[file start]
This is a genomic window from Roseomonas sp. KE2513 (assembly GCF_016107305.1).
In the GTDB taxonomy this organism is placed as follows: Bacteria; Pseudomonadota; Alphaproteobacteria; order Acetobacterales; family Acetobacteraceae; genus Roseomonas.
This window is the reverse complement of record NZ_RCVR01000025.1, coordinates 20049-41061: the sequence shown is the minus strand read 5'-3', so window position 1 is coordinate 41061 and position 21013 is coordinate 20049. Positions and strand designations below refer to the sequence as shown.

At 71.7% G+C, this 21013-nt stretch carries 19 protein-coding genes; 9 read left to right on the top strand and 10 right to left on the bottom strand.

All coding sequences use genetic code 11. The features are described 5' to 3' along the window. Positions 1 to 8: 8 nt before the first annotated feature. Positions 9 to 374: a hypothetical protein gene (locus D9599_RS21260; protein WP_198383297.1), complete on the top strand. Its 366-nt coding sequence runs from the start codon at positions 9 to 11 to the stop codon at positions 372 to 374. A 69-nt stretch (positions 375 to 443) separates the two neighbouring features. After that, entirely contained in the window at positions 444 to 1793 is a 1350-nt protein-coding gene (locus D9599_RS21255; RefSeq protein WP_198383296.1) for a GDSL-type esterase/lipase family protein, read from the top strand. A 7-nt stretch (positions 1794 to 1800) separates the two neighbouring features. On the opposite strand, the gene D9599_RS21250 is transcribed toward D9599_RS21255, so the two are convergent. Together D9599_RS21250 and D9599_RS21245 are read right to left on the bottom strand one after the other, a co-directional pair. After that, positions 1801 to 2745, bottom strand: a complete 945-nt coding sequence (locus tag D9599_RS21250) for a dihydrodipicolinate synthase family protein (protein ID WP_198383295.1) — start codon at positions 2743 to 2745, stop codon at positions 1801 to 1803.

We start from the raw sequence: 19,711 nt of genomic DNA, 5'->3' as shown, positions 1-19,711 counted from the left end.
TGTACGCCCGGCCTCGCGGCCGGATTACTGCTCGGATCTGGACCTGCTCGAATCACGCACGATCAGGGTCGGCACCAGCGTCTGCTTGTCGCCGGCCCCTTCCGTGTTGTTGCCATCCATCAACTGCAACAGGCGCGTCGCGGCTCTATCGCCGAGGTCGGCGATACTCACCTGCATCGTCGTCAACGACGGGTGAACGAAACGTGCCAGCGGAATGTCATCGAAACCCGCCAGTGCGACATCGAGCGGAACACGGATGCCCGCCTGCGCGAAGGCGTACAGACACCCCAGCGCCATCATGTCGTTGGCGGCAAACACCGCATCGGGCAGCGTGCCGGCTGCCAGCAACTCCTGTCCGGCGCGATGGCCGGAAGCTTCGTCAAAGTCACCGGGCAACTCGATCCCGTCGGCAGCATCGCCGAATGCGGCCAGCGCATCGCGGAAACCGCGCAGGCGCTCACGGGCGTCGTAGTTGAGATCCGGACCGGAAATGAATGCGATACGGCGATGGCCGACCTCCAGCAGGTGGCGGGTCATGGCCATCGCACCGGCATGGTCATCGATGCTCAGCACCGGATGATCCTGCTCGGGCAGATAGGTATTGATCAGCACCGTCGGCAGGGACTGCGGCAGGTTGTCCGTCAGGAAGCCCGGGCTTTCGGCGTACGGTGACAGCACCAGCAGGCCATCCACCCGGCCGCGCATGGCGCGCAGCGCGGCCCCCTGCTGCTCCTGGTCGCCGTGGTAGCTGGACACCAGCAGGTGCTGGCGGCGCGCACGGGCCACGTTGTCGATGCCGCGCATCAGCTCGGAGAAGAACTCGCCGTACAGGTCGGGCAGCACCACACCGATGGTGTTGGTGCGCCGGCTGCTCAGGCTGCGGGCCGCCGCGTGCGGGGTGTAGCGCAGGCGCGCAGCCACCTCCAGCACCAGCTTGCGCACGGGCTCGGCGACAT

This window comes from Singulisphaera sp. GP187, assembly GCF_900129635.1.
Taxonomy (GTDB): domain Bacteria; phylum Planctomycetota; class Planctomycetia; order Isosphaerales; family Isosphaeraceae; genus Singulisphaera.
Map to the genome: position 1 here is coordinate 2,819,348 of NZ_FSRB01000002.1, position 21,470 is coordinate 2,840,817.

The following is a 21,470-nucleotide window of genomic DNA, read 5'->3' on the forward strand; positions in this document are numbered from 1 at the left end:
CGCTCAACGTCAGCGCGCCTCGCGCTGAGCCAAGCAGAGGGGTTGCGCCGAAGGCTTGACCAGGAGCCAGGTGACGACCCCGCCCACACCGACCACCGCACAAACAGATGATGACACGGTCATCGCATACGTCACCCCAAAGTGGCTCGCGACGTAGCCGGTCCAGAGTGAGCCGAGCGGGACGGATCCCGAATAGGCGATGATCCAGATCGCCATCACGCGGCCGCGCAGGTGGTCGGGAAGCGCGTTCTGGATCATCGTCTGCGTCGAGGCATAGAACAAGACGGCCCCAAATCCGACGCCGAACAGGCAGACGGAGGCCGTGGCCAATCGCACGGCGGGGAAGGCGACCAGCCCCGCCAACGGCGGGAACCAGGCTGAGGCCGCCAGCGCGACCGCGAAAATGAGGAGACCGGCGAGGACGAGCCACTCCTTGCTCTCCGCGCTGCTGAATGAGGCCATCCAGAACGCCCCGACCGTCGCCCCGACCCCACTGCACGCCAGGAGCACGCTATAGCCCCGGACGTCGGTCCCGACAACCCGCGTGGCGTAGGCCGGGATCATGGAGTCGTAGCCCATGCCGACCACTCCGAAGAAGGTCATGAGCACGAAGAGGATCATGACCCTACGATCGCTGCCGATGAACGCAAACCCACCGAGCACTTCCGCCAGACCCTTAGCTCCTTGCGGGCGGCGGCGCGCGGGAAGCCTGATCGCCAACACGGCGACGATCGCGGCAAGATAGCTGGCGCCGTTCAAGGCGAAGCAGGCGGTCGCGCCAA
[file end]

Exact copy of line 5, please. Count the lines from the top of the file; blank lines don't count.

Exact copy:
All coding sequences use genetic code 11. The features are described 5' to 3' along the window. Positions 1 to 8: 8 nt before the first annotated feature. Positions 9 to 374: a hypothetical protein gene (locus D9599_RS21260; protein WP_198383297.1), complete on the top strand. Its 366-nt coding sequence runs from the start codon at positions 9 to 11 to the stop codon at positions 372 to 374. A 69-nt stretch (positions 375 to 443) separates the two neighbouring features. After that, entirely contained in the window at positions 444 to 1793 is a 1350-nt protein-coding gene (locus D9599_RS21255; RefSeq protein WP_198383296.1) for a GDSL-type esterase/lipase family protein, read from the top strand. A 7-nt stretch (positions 1794 to 1800) separates the two neighbouring features. On the opposite strand, the gene D9599_RS21250 is transcribed toward D9599_RS21255, so the two are convergent. Together D9599_RS21250 and D9599_RS21245 are read right to left on the bottom strand one after the other, a co-directional pair. After that, positions 1801 to 2745, bottom strand: a complete 945-nt coding sequence (locus tag D9599_RS21250) for a dihydrodipicolinate synthase family protein (protein ID WP_198383295.1) — start codon at positions 2743 to 2745, stop codon at positions 1801 to 1803.